Migration is a worldwide phenomenon posing both opportunities and challenges for immigrants, their families, their countries of origin and the countries to which they move. Immigration policy often inspires virulent debates over border control, national identity, admission and citizenship policies, "guest" workers and bilingualism. The issues raise fundamental questions about human rights, citizenship and a political community's rights to define and defend itself. What does it mean to be an American? Who can be German? What obligations do we have to people fleeing tyranny? Fleeing poverty? The challenges are exacerbated by the facts that contemporary immigration is managed by nation-states, while migrants move in response to global economics and transnational relationships. This course deals with these issues by examining the social, economic and political forces giving rise to immigration today; the different ways nations have chosen to define citizenship and how those rules affect immigrants; the different strategies nations have used to incorporate immigrants, ranging from multiculturalism to assimilation; attempts to control immigration and their consequences; and the implications of immigration for recipient societies. About half of the course deals with the immigration experience and controversies in the United States, particularly with respect to migration from Mexico. The other half looks at these issues in Western Europe as well as in the developing world. This course is sometimes taught with a community-based research component, depending on the instructor. Prerequisite: sophomore standing. Offered every two years.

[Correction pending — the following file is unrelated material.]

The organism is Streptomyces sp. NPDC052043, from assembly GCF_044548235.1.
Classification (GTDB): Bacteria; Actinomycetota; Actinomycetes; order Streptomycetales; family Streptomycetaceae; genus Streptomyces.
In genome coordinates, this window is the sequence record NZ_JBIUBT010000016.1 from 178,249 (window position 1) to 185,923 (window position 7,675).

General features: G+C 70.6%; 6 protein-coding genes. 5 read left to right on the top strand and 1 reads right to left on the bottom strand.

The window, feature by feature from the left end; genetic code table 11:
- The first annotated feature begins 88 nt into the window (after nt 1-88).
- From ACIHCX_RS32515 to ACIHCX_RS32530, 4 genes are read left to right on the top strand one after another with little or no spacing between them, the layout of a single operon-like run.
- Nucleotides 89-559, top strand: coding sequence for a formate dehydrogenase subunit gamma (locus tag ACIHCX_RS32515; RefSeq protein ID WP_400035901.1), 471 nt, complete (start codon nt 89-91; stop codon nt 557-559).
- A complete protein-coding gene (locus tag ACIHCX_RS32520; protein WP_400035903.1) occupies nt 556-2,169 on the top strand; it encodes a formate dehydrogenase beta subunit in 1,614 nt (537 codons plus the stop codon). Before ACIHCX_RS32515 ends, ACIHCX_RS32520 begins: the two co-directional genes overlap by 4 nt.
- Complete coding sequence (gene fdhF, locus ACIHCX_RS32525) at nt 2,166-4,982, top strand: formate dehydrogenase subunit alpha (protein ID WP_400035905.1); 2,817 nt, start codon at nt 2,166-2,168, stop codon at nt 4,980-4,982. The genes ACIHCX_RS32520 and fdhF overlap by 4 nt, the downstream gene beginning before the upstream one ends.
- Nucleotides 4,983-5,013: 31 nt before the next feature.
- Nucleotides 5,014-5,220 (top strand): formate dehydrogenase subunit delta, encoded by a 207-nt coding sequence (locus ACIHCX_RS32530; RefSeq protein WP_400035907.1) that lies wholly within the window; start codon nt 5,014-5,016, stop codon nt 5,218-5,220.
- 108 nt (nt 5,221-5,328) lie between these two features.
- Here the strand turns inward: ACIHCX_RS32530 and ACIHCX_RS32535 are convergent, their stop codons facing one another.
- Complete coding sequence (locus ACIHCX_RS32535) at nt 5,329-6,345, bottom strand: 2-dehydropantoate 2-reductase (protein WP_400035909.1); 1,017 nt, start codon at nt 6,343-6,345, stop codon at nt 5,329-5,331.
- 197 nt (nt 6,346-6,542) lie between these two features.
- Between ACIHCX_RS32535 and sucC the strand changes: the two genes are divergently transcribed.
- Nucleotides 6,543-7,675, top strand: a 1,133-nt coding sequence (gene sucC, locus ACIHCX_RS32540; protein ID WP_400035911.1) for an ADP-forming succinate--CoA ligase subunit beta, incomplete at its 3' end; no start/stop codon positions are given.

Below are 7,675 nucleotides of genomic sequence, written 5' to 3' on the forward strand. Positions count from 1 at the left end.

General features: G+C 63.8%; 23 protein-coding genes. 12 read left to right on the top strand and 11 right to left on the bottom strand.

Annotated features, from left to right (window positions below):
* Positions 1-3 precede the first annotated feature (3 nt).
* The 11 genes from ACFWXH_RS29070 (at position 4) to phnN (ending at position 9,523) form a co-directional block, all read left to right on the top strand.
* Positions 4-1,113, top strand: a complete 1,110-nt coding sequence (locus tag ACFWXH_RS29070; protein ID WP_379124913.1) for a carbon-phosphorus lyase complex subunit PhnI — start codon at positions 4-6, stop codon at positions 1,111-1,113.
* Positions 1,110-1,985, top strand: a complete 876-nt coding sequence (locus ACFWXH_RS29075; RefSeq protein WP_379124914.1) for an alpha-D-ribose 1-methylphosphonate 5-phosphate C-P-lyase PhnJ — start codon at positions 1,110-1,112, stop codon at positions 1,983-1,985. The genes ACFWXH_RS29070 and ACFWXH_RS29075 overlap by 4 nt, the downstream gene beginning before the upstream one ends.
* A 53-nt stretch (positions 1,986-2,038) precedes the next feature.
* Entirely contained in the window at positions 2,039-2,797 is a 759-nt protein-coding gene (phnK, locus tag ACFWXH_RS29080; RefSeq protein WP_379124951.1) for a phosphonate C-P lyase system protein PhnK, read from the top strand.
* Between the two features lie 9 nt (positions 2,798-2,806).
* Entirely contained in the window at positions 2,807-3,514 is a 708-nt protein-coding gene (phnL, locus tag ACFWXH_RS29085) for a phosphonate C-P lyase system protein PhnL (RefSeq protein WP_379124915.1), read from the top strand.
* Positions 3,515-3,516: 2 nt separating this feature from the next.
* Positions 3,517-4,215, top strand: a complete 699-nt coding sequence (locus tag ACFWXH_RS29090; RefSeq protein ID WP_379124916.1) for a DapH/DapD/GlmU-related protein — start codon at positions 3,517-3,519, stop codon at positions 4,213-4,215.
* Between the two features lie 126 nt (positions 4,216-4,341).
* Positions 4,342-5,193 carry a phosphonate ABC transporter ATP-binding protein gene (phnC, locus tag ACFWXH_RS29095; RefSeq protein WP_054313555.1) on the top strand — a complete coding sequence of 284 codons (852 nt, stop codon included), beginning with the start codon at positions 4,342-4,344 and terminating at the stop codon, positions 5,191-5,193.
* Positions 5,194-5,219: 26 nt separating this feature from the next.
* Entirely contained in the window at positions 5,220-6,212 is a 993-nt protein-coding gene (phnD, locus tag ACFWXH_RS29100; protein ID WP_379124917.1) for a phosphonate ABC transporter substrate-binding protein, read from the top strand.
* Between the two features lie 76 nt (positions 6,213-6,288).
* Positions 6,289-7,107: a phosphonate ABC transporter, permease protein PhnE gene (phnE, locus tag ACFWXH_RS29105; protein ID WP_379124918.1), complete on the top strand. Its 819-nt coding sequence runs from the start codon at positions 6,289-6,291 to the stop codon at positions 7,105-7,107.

There are approximately 7 billion people in the world. And yet most of the theories we use to explain psychological functioning have been based on limited samples drawn from the West. In this course, we will examine in greater detail the impact of culture on human behavior and review issues such as the role of culture in the concept of the self, the cultural influences on social behavior, the association of culture and cognition, and the measurement and experience of cross-cultural psychopathology. By integrating research from various social science disciplines (such as anthropology and sociology), students should gain a wider appreciation of the influence on culture on everyday experiences, while simultaneously understanding that culture is not a static or homogeneous entity. Prerequisite: PSYC 100 or 110 or AP score of 5. Typically offered every other year.
In this course we will study relevant Latino/a voices in a variety of literary genres, among them essay, poetry, fiction, and theater, with a special emphasis on Cuban-American, Mexican-American, and Puerto Rican literatures, and especially those works that while produced in the United States are written in Spanish. While we will play close attention to local constructions of identity, we will also look beyond them to focus on how these same representations and constructions are connected to global processes. The course also includes a service-learning component that will provide experiential learning to students that explores the relationship between the literature we study and the local community.